Bullying and its effects can harm children well into adulthood, according to a new Healthy Passages study. While bullying has often been discussed by medical professionals, teachers, and parents alike, this is one of the many studies that examines the long term effects on its victims.
Nearly 4,300 students in Grades 5, 7 and 10 participated in the study, with students from Alabama, Texas, and California all participating. The students were assessed based on their physical and mental health and how much bullying they had experienced. It was found that those who had experienced bullying in the past felt better about themselves than those who had experienced bullying throughout their scholastic careers.
The study’s lead author, Laura Bogart of Boston Children’s Hospital, says that the study’s findings are simply further evidence that early supports for those students who are bullied should be put into place. Students who were victimized and then had the bullying problem alleviated tended to do better than those who had a long term issue with bullying, though they still struggled more than students who had never had an issue with bullying.
30 percent of those students surveyed felt that they had been bullied on a regular basis. For the 3 or 4 percent of students who reported they were chronically bullied, up to 45 percent reported having a low self-esteem by the time they were teens. 30 percent of those who had been chronically bullied says by the time they hit Grade 7, they struggled with tasks requiring physical skills, such as sports.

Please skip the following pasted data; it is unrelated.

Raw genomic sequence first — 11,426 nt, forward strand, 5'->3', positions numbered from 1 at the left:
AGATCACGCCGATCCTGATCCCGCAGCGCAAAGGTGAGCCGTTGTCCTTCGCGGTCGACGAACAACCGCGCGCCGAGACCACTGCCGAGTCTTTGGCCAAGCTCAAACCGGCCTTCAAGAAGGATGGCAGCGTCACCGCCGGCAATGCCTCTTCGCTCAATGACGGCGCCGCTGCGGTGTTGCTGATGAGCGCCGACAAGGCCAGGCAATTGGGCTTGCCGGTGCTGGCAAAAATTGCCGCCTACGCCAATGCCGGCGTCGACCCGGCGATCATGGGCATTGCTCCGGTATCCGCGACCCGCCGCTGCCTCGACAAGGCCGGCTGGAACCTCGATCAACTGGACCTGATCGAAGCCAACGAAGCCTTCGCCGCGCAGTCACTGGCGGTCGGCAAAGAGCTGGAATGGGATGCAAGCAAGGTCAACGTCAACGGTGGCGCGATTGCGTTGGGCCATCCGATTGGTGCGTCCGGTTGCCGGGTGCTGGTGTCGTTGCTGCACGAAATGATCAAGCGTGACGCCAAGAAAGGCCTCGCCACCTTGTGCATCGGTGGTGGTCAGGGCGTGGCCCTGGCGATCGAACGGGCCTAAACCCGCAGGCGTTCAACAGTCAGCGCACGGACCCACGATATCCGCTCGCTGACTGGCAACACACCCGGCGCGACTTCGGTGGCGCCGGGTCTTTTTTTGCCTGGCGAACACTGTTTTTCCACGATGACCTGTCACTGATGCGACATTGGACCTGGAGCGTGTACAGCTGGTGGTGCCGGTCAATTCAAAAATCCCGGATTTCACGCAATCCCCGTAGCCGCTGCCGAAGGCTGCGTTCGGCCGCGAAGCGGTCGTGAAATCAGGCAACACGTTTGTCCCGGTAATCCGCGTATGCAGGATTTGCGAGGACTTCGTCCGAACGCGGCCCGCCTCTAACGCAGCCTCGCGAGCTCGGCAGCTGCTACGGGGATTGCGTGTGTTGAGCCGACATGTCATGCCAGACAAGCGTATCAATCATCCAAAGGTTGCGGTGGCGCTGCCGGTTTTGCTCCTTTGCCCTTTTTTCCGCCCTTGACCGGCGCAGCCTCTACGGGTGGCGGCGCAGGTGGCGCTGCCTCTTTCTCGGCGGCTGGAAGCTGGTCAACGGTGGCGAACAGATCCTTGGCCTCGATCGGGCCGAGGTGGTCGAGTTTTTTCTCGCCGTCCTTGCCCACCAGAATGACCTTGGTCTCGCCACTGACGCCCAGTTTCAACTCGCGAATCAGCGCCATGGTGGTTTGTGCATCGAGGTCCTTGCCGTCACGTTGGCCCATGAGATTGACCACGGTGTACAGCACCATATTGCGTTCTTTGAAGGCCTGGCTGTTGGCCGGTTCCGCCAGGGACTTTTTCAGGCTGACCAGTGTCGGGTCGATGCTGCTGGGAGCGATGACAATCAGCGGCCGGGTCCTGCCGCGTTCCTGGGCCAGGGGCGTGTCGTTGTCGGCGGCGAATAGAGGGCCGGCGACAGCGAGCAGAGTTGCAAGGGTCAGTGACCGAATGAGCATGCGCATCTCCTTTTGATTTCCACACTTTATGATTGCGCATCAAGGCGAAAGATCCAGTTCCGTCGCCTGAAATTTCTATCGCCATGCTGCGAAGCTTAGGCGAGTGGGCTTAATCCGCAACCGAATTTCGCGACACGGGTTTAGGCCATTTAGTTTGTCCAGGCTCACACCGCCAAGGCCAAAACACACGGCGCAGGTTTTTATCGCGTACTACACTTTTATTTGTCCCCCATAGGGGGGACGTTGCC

In addition, 30 percent of tenth graders who were chronically bullied scored the lowest scores for depression, compared to 19 percent of those who were currently bullied and 8 percent for those who had been bullied in the past. There was, however, no conclusive evidence that bullying was linked to low self-esteem. It was clear, though, from the survey findings, that bullying has an impact on physical health, contributing to cases of obesity and chronic illness, according to the study. According to the results of the study, this chronic bullying that the survey respondents spoke of illustrates that the effects of bullying have the potential to last well into adulthood.
Susan Strauss, author of Sexual Harassment and Bullying: a Guide to Keeping Kids Safe and Holding Schools Accountable, says the longitudinal study was very revealing because of its approach. She says that bullying, in fact, is harassment and quite targeted in its approach. Harassment can target a person’s gender, social status, intelligence, race, or other factors, while bullying is blind to a person’s status. She believes that harassment and bullying should be carefully distinguished from one another and those who are dealing with bullies need to ensure that they are making the difference clear.
Bullying is the lowest common denominator of harassment and discrimination, according to www.bullyonline.org, a website established and maintained by the Tim Field Foundation. The Tim Field Foundation is dedicated to the eradication of bullies, in honor of the late Tim Field’s view of a bully-free world. Another study about the effects of bullying that can linger into adulthood, this one done by researchers in the UK, indicated that those who may be prone to victimization and to being bullies themselves could have significant health issues as they head into adulthood, including psychiatric disorders, physical health issues, and they could also turn to poor coping habits, such as smoking when stressed.
By Christina St-Jean